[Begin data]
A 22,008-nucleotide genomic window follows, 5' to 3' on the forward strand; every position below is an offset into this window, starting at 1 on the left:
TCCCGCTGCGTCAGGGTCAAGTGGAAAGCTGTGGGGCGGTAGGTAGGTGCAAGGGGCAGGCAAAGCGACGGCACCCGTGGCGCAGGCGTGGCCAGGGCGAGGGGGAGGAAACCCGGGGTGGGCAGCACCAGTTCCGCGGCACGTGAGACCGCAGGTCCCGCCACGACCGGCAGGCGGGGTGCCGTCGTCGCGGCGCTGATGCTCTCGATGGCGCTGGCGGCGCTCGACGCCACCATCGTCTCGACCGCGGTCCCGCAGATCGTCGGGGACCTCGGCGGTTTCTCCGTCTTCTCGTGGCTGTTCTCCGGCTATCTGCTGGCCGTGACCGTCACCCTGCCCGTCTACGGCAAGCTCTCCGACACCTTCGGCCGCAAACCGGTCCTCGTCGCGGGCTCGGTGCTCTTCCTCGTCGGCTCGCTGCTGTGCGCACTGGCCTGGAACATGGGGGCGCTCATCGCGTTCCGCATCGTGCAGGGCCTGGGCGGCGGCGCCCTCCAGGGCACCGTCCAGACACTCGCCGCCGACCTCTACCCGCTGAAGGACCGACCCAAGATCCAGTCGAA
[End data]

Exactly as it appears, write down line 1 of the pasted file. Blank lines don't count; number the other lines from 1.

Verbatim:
A 22,008-nucleotide genomic window follows, 5' to 3' on the forward strand; every position below is an offset into this window, starting at 1 on the left: